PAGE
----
MFL teacher challenge looms

Written by: Pete Henshaw | Published:
Image: Adobe Stock

The recruitment of more suitably qualified languages teachers is “likely to become more critical” because of the need to increase up-take at GCSE.

The annual Languages Trends report warns that schools are finding it “challenging” to recruit language teachers who are able to offer two languages to GCSE and A level standard.

The report states: “This difficulty most affects lower-attaining schools and those working in more disadvantaged circumstances.”
Language GCSEs form part of the EBacc and Progress 8 accountability measures and as such schools are incentivised to increase uptake.

However, recruitment has proved challenging for some schools, including for language positions.

Recent research by the NFER has shown that schools are seeing particularly high leaving rates for teachers of maths, science and languages. The recruitment target for trainee language teachers was also missed this year, according to Department for Education figures published in November.

Meanwhile, figures released by Ofqual this week (see story above) show that entries for GCSE languages this year are down on 2016. This includes:

  • French (Down from 135,200 to 121,800).
  • German (Down from 48,000 to 42,050).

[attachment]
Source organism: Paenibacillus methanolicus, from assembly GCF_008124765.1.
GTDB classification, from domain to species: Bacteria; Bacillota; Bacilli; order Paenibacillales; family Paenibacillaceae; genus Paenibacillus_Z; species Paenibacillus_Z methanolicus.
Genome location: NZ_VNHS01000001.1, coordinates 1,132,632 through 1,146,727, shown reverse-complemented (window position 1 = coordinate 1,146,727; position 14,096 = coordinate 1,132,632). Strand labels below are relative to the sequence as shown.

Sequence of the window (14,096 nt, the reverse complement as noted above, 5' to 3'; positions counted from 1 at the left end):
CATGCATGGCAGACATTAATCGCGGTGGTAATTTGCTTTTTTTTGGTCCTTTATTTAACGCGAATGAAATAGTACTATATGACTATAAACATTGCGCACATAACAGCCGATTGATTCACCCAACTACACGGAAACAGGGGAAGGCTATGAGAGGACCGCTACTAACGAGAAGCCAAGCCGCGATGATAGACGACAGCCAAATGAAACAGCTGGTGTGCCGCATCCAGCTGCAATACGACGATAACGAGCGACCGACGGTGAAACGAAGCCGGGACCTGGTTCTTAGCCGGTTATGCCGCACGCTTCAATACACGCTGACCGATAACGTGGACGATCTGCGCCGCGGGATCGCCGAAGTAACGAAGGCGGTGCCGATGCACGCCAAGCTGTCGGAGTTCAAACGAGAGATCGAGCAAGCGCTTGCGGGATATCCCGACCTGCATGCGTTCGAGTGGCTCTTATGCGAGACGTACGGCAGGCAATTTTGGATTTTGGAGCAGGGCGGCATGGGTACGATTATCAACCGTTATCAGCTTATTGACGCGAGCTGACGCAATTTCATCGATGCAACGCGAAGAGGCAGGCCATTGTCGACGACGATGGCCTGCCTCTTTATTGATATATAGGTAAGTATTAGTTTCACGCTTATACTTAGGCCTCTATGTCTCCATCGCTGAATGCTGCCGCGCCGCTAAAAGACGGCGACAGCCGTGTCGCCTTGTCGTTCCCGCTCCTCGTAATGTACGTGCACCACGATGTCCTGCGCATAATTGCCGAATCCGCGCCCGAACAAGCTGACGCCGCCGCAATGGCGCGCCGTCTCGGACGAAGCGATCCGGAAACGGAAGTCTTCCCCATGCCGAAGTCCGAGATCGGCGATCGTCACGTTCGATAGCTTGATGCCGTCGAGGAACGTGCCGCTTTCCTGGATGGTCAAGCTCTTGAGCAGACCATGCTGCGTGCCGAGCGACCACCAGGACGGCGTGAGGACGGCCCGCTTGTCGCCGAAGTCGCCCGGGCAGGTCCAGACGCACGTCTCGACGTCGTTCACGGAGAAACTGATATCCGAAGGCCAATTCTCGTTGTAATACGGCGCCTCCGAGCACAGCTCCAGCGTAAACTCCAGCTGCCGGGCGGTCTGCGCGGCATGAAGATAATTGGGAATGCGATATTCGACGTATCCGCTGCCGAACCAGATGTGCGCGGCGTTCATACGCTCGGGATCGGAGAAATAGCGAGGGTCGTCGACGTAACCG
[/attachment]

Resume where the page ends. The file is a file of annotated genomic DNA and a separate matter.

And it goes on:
• Spanish (Down from 88,150 to 85,500).
  • Other MFL (Down from 33,900 to 33,000).

However, the Languages Trends report, which is published by the British Council, says that 38 per cent of state schools plan to increase language GCSE entries year-on-year.

It also highlights disparities in language uptake across the country with a notable North-South divide. For example, while 65 per cent of pupils in Inner London took a language GCSE in 2016, only 43 per cent of pupils in the North East and 44 per cent in Yorkshire and The Humber did likewise.

At A level, the Ofqual figures show a more stable picture in terms of entries:

  • French (Down from 8,700 to 8,600).
  • German (Down from 3,600 to 3,450).
  • Spanish (Up from 7,750 to 7,850).
  • Other MFL (Up from 8,700 to 8,900).

However, the Languages Trends report emphasises that the number of pupils taking A level languages is down by a third since 1996.
It states: “The last 20 years have seen a huge shift away from A level entrants for French and German, which in 1996 accounted for more than 80 per cent of candidates, towards Spanish and other languages, which now represent more than half of candidates. However, in the past year, Spanish and other languages have also been affected by declining numbers, making post-16 language study one of the most pressing concerns to be addressed.”

The report also warns that in state schools, access to CPD for languages teachers is being threatened because of financial pressures. It adds: “The financial pressures on state schools are having an adverse effect on language teachers’ ability to access subject-specific CPD. Although many schools offer generic, in-house CPD, linguists also require subject-specific professional development and opportunities to refresh and enhance their subject knowledge.”

You can download the Languages Trends 2016/17 report at


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